The Global Food Security Crisis

Topics: Food security, Poverty, Human rights Pages: 8 (2940 words) Published: March 12, 2012
In 2008 the United Nations declared a global food security crisis, but what exactly is food security? According to the Food and Agriculture Organization of the United Nations, food security “exists when all people, at all times, have physical, social, and economic access to sufficient, safe, and nutritious food to meet their dietary needs and food preferences for an active and healthy life” (FAO 2011). Based on the definition of food security, food insecurity is then defined as “a situation that exists when people lack secure access to sufficient amounts of safe and nutritious food for normal growth and development, and an active and healthy life” (FAO 2011). Food security and hunger are interrelated, but while there are around 852 million people hungry worldwide due to extreme poverty, up to 2 billion lack food security due to varying degrees of poverty. In this paper I will explore the global food security crisis in more depth, and also how food insecurity infringes on many other human rights, who is being affected by it, what is causing it, and what is being and can be done about it.

We can not look at food security more closely without first looking at hunger. The FAO measures hunger as the number of people who do not consume the daily energy requirement. Food security however is determined by looking at a combination of three elements: food availability, food access, and food utilization (WFP 2011). Food availability means that food must be available in sufficient quantities and on a consistent basis, food access means that people must be able to regularly acquire adequate quantities of food through purchase, home production, barter, gifts, borrowing, or food aid, and food utilization means that consumed food must have a positive nutritional impact on people (WFP 2011). Once these areas are analyzed the IPC, or integrated food security phase classification, classifies the food security situation according to five levels, called phases, which represent varying levels of severity. The phases are: generally food secure, moderate/borderline food secure, acute food and livelihood crisis, humanitarian crisis, and famine/humanitarian catastrophe (IPC 2011). Generally food security means that there is usually adequate and stable food access, moderately/borderline food insecure means that there is borderline adequate food access with recurrent high risk due to probable hazard events and high vulnerability, and acute food and livelihood crisis means that the area is highly stressed and there is a critical lack of food access with high and above usual malnutrition and accelerated depletion of livelihood assets. On the highest end of the scale, a humanitarian emergency means that there is a severe lack of food access with excess mortality, very high and increasing malnutrition, and irreversible livelihood asset stripping, while a famine, or humanitarian catastrophe means that there is extreme social upheaval with complete lack of food access and other basic needs where mass starvation, death, and displacement are evident (IPC 2011).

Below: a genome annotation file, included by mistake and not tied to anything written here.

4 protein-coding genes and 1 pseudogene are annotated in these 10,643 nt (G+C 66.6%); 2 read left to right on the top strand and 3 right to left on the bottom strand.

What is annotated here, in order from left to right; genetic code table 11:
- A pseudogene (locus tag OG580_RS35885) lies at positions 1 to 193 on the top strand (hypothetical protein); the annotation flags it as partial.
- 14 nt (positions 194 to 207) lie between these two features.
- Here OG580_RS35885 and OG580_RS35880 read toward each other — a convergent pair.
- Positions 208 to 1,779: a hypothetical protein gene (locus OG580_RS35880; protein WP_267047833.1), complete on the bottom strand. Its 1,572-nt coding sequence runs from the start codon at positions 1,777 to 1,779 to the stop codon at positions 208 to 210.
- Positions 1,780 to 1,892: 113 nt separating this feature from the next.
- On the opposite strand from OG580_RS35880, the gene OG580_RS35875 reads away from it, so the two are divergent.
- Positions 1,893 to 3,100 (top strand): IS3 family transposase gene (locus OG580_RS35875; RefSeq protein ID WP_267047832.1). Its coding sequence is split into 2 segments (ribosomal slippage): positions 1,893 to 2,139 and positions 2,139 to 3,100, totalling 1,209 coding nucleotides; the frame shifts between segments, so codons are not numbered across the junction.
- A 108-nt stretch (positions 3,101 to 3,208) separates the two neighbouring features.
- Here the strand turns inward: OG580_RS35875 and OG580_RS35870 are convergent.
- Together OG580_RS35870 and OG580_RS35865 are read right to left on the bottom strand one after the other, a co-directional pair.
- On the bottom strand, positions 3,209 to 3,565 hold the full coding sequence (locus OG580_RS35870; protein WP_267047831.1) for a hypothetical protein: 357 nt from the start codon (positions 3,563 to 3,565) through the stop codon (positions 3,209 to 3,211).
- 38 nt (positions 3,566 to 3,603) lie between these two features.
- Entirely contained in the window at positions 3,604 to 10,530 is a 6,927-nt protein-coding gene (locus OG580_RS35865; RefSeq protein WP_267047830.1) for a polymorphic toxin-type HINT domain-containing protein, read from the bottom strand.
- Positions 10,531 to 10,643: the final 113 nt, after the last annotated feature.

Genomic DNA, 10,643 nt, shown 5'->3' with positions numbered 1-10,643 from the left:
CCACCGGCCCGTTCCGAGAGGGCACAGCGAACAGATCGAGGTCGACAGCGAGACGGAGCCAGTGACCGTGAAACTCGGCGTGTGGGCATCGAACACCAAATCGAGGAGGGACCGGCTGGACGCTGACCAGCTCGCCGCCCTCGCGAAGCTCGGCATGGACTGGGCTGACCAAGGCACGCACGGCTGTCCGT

The global food security crisis is affecting people all over the world, but the highest concentrations of those affected are in sub-Saharan Africa (204 million), Asia and the Pacific (156 million), India (221 million), and China (142 million). Other affected areas include Latin America and the Caribbean (53 million), The Near East and North Africa (39 million), and other industrialized nations such as Europe and the United States (9 million) (WFP 2011). Of those affected by the global food security crisis three quarters live in rural areas. These people are dependent on agriculture for their food and usually have no alternative source of income or employment so they are extremely susceptible to crisis. Many of the rural poor have no land of their own and work on other peoples farms barely earning enough to get by. Also, there is often no safe drinking water or electricity in these...
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